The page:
All My Sons
Regent's Park Open Air Theatre
One has to applaud Timothy Sheader's courage in commencing the Open Air Theatre's 2014 season with Arthur Miller's classic dissection of guilt and delusion.
Twice in the last decade or so, Howard Davies has triumphed with his interpretation of All My Sons, first at the National with a cast led by Julie Walters and Ben Daniels and more recently in the West End when David Suchet and Zoë Wanamaker took leading roles.
As such, many viewers will have the warmest regard for both the play and a series of unforgettable, award-winning performances.
In breezy mid-May, despite Guy Hoare's valiant lighting, it is hard to feel the warmth of an American summer, even if the rain did just about hold off on opening night.
There is deliberate artificiality generated by Lizzie Clachan's set in which the Kellers' house is represented by a 1940s advertising hoarding featuring a happy, nuclear American family, the backdrop to a square garden in which the drama is played out.
The setting is greatly enhanced during daylight hours by the unique location of this theatre in Regent’s Park, the rustling of the trees adding to the effect and making the very obvious use of microphones a necessity.
As is the way with Miller, an awful lot is packed into a short space of time. At the beginning of the play, Joe Keller played by Tom Mannion is a successful businessman and, seemingly, a pillar of the local community.
However, as befits a tragedy, within 2½ hours not only has his life changed beyond recognition but those of his loved ones and others drawn into a web of deceit can never be the same again either.
The loyalty of his neurotic wife Kate, painfully portrayed by Brid Brennan, is shadowed for so much of the play by her obsessional behaviour as she refuses to believe that her elder son Larry, missing in action for 3 years, is dead. This contrasts with the behaviour of Charles Aitken as son Chris, who is almost too sunny a character to be believable.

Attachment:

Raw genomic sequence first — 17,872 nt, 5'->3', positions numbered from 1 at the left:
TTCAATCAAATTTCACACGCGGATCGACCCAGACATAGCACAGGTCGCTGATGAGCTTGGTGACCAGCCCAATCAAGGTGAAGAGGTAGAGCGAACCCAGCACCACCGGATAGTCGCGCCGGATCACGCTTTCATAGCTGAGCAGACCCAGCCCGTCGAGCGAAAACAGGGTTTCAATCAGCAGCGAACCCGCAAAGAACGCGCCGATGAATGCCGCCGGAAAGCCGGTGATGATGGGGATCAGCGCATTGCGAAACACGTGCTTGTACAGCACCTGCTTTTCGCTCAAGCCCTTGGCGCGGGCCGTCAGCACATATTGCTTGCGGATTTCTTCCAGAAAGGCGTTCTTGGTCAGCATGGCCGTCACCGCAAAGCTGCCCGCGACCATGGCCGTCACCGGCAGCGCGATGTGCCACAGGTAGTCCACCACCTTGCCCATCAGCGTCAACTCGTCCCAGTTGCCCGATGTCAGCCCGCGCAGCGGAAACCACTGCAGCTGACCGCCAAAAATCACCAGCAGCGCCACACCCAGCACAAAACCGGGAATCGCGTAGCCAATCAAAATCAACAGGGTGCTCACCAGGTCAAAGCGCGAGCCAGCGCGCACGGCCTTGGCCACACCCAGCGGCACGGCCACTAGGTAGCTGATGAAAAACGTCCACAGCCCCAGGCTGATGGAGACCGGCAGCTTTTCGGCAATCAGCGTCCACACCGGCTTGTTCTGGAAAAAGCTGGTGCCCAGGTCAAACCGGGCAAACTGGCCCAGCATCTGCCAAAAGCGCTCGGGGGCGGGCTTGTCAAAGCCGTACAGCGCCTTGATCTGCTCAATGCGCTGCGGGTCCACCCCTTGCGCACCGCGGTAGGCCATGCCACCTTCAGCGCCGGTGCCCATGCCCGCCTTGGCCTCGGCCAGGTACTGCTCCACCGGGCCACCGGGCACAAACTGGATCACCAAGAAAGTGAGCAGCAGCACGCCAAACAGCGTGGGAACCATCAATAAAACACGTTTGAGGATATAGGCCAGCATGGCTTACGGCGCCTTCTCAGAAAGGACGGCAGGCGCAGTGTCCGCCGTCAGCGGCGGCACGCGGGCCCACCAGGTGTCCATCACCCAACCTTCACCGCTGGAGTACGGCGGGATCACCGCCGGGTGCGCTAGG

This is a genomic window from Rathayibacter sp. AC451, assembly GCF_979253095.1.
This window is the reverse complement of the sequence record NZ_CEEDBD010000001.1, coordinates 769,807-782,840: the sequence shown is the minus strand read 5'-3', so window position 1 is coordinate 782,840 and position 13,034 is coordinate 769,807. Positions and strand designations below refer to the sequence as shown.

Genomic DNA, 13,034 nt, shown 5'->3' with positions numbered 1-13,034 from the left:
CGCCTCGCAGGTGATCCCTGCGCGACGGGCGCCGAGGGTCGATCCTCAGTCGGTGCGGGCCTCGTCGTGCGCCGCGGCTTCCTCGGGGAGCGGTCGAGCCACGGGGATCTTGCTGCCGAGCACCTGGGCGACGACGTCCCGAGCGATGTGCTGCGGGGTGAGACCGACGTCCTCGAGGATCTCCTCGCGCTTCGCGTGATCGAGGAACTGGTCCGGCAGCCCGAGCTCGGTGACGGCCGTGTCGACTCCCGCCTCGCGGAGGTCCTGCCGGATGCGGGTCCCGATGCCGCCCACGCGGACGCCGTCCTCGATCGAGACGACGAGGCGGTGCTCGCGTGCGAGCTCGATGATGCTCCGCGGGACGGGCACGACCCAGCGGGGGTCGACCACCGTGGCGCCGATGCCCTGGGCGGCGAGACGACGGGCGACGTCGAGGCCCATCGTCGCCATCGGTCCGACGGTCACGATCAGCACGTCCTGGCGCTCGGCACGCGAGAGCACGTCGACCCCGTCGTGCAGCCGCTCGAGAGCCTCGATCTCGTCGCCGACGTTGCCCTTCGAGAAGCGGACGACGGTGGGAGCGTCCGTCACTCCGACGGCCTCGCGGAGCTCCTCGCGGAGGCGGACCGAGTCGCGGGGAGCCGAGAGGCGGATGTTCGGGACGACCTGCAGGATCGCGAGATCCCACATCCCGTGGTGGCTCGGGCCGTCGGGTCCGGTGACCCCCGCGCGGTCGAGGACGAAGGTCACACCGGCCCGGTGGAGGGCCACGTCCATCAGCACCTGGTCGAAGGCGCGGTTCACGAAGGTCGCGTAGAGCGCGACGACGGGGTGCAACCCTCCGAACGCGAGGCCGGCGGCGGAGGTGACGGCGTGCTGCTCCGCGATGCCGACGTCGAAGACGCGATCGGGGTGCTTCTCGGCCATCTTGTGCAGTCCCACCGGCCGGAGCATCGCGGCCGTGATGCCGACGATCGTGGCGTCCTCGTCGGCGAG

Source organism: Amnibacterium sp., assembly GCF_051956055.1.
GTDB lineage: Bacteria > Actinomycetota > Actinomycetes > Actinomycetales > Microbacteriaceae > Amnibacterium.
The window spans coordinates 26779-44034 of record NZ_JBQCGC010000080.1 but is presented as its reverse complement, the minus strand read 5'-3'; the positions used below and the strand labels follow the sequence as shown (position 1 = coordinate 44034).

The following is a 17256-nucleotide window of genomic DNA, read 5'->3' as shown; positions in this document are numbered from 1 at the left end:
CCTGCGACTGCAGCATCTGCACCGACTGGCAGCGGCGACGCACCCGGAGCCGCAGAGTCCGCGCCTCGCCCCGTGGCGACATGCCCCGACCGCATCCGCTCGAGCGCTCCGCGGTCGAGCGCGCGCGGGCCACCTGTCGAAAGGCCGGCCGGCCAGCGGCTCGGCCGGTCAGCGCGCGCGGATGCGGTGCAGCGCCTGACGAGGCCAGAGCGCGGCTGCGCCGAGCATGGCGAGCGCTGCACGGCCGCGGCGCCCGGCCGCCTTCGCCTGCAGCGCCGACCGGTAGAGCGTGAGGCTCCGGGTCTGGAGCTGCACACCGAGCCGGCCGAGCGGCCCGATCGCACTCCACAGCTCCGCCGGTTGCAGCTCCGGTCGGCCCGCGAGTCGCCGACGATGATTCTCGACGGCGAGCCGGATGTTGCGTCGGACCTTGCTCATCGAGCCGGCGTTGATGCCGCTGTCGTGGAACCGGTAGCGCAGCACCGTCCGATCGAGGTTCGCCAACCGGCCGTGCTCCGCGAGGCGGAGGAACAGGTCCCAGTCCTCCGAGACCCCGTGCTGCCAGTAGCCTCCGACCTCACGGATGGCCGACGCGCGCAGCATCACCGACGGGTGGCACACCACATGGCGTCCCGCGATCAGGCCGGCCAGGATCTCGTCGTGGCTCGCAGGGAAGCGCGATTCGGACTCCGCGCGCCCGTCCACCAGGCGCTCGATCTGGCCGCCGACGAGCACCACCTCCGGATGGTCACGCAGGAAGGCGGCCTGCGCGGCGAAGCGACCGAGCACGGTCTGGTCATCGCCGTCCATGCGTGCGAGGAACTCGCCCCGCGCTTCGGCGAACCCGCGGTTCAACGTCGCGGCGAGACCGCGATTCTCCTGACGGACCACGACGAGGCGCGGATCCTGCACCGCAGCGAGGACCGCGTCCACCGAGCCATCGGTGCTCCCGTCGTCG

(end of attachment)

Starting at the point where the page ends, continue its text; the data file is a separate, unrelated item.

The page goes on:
On the plus side, he has the good fortune to be in reciprocated love with Amy Nuttall's beautiful Ann, formerly the girl next door until her father was imprisoned during wartime when the factory that he ran with Joe manufactured faulty parts which killed 21 youthful flyers, a haunting presence throughout but particularly in the final scenes.
The full story of what happened that fateful day is only very slowly revealed, primarily when Ann's hysterical brother George appears on the scene with the kind of vengeful urgency only usually seen in Greek tragedy.
His departure brings about a peak in the performance of Tom Mannion as his character desperately attempts to protect his good name and an inevitable denouement that is simultaneously sad and offers closure with hope.
This production is a good showcase for one of the best plays of the last century but neither the setting nor the staging can compete with either of Howard Davies's visions, each of which approached perfection.
Reviewer: Philip Fisher